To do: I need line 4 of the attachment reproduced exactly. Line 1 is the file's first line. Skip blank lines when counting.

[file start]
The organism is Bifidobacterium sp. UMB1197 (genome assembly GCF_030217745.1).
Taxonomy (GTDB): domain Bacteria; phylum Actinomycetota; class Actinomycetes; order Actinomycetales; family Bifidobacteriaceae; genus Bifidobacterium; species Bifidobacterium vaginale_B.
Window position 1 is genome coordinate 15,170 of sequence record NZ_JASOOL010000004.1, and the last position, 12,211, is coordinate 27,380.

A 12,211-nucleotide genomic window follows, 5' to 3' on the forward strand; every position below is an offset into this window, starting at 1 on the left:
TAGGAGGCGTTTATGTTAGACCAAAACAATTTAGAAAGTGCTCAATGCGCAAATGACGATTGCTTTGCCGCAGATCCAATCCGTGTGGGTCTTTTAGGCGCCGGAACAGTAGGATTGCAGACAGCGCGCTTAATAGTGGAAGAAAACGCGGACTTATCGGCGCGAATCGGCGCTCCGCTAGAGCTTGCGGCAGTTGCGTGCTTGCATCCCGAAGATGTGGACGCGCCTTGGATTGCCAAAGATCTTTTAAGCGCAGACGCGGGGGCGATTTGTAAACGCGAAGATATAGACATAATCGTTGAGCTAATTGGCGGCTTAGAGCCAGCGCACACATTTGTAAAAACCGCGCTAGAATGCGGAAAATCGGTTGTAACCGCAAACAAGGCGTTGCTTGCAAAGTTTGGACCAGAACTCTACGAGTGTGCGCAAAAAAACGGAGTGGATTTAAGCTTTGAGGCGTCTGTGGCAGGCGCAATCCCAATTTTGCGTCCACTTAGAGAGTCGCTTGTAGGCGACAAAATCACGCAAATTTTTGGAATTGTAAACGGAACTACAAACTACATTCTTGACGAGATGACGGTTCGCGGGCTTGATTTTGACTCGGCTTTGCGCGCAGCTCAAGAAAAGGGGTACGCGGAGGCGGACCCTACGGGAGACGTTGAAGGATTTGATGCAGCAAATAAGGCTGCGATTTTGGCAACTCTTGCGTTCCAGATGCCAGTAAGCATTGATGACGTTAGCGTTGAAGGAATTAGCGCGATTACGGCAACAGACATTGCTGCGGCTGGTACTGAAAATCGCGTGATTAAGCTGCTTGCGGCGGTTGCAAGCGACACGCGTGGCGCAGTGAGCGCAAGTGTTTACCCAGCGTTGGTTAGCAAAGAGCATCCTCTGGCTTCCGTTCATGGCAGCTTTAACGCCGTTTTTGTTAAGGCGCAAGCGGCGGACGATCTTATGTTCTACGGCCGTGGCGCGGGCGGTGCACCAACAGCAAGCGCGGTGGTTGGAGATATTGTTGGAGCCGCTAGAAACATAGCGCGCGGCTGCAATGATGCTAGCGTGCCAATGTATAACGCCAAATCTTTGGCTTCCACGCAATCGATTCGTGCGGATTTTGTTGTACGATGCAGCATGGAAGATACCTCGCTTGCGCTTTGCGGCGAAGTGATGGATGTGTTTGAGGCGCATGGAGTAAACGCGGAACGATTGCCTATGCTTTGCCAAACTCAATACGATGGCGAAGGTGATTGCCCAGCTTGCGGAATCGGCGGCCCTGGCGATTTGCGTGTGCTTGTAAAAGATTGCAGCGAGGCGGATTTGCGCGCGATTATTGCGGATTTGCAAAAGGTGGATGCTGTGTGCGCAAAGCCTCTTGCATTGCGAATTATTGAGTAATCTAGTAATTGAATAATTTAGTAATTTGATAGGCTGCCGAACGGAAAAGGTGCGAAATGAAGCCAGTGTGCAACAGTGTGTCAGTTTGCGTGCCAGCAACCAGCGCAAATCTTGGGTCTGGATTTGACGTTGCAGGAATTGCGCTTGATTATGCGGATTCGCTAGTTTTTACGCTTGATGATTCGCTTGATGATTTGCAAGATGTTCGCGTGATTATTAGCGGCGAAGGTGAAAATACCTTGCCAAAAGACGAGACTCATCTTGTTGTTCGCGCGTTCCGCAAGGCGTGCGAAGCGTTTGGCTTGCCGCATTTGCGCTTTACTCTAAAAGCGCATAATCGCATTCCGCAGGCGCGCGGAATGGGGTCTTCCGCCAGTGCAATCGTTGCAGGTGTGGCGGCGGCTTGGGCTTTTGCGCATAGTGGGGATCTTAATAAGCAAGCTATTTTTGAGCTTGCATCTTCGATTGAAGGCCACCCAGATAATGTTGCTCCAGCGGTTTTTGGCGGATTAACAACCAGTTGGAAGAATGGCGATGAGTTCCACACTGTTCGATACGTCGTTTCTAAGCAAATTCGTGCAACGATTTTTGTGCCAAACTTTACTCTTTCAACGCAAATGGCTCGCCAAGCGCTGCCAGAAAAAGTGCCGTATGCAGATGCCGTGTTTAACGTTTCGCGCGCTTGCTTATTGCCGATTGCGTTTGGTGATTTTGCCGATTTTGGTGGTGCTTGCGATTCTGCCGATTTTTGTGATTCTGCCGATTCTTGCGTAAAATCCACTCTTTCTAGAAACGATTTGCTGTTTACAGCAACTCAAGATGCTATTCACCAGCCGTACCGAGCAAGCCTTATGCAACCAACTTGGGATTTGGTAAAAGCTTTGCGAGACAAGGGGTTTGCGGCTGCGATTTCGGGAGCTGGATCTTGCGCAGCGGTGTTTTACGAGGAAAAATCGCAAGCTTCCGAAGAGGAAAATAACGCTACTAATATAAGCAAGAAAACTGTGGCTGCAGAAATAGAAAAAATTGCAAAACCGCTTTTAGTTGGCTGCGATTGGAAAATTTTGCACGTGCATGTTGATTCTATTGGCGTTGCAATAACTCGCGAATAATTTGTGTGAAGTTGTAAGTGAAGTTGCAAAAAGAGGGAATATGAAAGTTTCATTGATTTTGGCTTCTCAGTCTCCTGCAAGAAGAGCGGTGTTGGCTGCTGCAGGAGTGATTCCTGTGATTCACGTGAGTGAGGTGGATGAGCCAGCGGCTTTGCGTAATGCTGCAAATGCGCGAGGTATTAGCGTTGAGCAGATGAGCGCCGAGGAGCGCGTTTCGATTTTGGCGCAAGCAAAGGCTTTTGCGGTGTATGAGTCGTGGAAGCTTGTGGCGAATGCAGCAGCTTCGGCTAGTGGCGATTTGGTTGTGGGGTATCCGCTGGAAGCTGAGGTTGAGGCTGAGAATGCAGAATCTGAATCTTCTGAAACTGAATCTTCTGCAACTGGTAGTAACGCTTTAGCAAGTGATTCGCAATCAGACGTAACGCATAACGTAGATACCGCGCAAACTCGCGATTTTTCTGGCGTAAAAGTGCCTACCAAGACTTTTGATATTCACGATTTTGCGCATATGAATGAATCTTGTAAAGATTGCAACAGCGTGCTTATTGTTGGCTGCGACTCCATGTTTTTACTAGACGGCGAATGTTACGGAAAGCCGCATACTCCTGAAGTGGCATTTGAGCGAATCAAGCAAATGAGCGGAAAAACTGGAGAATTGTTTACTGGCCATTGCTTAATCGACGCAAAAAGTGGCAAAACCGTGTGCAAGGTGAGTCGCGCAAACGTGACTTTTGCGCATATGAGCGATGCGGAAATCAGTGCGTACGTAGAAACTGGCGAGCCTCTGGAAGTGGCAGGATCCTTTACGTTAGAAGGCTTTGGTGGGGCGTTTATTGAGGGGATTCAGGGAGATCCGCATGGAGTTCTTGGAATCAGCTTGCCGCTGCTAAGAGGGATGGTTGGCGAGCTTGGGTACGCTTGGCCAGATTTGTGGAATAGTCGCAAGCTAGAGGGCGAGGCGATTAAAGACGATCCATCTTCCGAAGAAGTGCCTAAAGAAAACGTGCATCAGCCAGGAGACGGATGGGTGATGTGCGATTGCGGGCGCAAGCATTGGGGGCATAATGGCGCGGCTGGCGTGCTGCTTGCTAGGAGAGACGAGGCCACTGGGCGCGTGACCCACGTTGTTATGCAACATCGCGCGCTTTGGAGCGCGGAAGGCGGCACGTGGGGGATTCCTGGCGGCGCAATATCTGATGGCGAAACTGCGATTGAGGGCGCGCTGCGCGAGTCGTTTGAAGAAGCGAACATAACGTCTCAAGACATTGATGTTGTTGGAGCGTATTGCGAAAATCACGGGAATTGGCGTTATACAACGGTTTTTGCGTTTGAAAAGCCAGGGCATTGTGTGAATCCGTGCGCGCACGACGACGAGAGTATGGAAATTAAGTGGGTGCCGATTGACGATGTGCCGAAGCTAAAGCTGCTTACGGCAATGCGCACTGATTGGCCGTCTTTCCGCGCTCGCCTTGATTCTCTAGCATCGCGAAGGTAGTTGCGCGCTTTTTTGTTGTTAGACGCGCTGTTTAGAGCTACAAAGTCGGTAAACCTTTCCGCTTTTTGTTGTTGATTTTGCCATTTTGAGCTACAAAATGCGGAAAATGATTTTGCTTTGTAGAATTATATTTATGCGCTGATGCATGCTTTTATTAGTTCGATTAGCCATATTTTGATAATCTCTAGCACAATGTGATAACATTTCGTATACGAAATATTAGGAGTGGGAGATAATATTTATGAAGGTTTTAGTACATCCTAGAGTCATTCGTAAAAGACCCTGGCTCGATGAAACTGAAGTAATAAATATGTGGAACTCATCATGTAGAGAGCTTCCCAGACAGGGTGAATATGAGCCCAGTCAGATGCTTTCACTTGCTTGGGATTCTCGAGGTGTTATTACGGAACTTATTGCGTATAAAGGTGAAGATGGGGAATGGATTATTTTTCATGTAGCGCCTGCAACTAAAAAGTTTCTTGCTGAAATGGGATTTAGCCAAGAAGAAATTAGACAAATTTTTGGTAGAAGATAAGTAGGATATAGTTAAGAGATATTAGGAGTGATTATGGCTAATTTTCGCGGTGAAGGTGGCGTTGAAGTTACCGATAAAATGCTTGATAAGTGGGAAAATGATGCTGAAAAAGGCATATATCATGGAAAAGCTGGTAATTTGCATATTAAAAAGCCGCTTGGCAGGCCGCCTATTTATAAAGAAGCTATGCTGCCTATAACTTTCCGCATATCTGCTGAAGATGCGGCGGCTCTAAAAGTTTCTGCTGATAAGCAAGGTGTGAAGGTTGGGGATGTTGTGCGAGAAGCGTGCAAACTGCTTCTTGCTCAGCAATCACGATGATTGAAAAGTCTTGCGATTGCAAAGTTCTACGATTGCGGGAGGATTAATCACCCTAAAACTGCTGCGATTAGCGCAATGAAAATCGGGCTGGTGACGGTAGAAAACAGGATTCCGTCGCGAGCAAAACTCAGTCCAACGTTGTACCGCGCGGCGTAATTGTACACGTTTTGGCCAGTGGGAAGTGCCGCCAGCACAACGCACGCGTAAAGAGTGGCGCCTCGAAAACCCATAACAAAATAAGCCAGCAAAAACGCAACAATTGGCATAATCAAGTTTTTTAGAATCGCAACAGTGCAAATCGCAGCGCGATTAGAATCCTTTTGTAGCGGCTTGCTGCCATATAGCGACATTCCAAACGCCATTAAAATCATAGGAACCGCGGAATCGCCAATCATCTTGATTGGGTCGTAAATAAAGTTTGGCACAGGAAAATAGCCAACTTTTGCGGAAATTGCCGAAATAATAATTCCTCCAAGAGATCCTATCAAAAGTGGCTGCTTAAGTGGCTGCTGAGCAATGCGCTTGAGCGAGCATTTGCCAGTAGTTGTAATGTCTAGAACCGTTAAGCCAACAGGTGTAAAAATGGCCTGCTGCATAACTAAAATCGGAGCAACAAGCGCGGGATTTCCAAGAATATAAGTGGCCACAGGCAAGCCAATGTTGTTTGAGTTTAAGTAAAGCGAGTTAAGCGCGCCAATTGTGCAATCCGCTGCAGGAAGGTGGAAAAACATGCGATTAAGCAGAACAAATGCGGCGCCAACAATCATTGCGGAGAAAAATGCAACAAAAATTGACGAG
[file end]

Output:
A 12,211-nucleotide genomic window follows, 5' to 3' on the forward strand; every position below is an offset into this window, starting at 1 on the left: